It can be emotionally draining to watch your child plan their day around OCD’s demands. You try to alleviate your child’s stress, and you inadvertently collude with your child’s anxiety. You, now, are also a victim to their OCD rules. You may be wondering how you got here, and how to get out. Dr. Courtney DeAngelis, a child psychologist at Columbia University offers expert advice about the childhood OCD cycle, a family’s role in maintaining it, and treatments that work.
The Childhood OCD Cycle
Obsessive Compulsive Disorder (OCD) is characterized by unwanted, intrusive thoughts (obsessions) and physical or mental behaviors carried out to ease the discomfort of those thoughts (compulsions). Those who suffer from childhood OCD often get trapped in a cycle.
This loop starts when a child experiences an obsession, which creates anxiety. The child then gives into an urge to act out a compulsion, which generates a feeling of immediate relief. Children learn that listening to OCD “works”—the compulsion has alleviated their feeling of discomfort. The problem, however, is that the relief is fleeting—a new intrusive thought is likely to show up again that day. The child learns very quickly, and has that learning repeatedly reinforced, that compulsions are either the only way to get rid of these uncomfortable feelings, or that the compulsions “prevent something bad from happening.”
How OCD in Childhood Manifests
Television and movies often depict characters living with childhood OCD as being panicked by germs. And yet, obsessions can manifest in many ways, including intense worry about religion or morality, health, harm happening to self or others, superstitions, and more. Compulsions can also vary between children with OCD, ranging from checking behaviors to cleaning rituals, counting compulsions to rituals that involve parents or family.
Simply put, OCD is like a “brain hiccup.” People with and without OCD can experience intrusive thoughts that pop up out of the blue. Those without OCD may react by thinking, “Huh, that was weird,” and continue to go about their day. Children and teens with OCD might respond with questions or judgments about the intrusive thought: “Why did I just think about that? That’s a bad thing to think. Does that mean a part of me really wants to do that? Am I a bad kid?” Those judgments and doubts create the anxiety that often drives the urge to complete compulsions.
How to Detect OCD in Childhood Routines
Most adults can think of one of their “quirks” that doesn’t make a ton of sense logically. For instance, you might hit the lock button on your remote key four times, even though you’ve already watched your car headlights signal that the door has been locked. Or you might occasionally change your television volume setting to avoid leaving it at your unlucky number.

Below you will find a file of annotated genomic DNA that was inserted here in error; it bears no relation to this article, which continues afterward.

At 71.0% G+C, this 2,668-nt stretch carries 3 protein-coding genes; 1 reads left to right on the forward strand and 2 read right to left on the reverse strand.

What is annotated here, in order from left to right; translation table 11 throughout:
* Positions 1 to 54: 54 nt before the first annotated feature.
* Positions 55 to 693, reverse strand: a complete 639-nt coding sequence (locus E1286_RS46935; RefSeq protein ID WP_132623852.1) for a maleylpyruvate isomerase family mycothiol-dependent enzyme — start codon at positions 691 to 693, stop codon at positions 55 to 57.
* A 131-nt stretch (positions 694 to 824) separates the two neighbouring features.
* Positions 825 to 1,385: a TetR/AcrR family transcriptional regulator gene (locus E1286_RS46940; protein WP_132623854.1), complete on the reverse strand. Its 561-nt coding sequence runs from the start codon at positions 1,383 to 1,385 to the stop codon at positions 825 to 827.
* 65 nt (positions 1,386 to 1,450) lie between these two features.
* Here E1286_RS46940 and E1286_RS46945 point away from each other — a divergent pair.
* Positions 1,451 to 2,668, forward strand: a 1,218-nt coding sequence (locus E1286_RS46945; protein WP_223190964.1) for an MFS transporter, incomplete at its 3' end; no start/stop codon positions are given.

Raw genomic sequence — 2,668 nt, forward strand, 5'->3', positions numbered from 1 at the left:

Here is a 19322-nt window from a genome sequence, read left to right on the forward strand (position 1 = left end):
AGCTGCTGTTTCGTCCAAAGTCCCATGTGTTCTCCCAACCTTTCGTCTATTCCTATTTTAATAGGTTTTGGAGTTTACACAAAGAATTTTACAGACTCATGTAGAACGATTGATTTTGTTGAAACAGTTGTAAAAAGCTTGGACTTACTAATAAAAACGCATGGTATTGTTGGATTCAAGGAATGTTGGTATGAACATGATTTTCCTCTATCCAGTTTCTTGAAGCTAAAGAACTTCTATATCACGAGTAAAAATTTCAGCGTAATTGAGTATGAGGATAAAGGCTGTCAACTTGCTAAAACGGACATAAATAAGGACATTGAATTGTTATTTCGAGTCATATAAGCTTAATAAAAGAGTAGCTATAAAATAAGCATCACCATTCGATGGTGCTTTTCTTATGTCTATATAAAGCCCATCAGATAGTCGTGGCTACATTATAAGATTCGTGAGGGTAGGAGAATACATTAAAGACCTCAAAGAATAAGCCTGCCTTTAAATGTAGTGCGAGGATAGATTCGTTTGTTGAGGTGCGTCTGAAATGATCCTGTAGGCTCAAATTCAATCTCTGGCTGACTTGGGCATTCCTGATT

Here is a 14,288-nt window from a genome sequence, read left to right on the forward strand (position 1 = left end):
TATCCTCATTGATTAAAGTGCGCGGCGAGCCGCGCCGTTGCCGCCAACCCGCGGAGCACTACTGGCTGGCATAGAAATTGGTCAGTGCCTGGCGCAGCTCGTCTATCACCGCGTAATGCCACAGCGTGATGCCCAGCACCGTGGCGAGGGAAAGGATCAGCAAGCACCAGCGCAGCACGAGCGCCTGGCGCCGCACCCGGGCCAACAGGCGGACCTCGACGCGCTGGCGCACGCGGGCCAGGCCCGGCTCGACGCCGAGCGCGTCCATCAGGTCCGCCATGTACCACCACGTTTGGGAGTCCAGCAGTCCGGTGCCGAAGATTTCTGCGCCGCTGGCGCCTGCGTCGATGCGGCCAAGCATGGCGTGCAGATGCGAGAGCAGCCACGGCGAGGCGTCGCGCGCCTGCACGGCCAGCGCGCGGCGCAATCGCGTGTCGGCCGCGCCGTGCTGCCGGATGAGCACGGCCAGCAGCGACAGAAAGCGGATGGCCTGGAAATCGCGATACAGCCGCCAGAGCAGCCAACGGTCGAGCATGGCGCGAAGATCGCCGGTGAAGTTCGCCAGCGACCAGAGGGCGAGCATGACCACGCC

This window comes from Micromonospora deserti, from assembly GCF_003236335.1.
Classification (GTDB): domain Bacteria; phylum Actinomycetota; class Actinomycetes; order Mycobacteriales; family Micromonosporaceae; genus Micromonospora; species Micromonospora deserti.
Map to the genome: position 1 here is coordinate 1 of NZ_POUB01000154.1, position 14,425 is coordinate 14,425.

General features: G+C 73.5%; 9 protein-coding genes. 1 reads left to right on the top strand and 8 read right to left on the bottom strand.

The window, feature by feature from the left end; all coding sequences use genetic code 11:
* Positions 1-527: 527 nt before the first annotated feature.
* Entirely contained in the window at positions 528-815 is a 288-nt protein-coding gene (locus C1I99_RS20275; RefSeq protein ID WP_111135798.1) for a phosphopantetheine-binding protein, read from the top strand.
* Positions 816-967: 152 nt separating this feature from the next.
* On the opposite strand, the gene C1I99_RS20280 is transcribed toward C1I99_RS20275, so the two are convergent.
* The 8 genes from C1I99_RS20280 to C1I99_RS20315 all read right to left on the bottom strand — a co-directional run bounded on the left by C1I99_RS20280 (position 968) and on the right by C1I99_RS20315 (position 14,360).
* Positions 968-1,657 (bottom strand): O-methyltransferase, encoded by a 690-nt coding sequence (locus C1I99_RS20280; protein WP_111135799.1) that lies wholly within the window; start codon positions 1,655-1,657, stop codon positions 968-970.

With children, we often encourage the use of routines to create a sense of predictability and security. Remember when you had approximately 17 steps in your toddler’s nighttime routine that you needed to follow exactly in order to get them to sleep? It might have been quirky, but it worked.
A parent can wonder if it’s really a problem that their child likes to leave the house at an exact time, or if they still have a particular routine at bed. Try to take notice, however, of how much time your child seems to be preoccupied by their worries and spends on their rituals. If you are at or over the one-hour mark—or the thoughts or behaviors are beginning to cause problems—you might want to reach out to a licensed therapist for more help.
Both children with OCD and parents often share that these experiences impact their daily life in some way. A teen might spend hours in the bathroom throughout the course of a day because of an intense anxiety about handwashing. A young child may avoid birthday parties, sleepovers, and playdates in fear that something outside of the house will make them sick.
Some children and teens are better able to conceal their compulsions, engaging in mental rituals that are not obvious to parents, and you might be superhuman in some aspects of your parenting abilities, but you are not expected to catch these invisible symptoms. If your parenting gut says that something is off, it’s probably worth it to seek the expert opinion of a licensed therapist.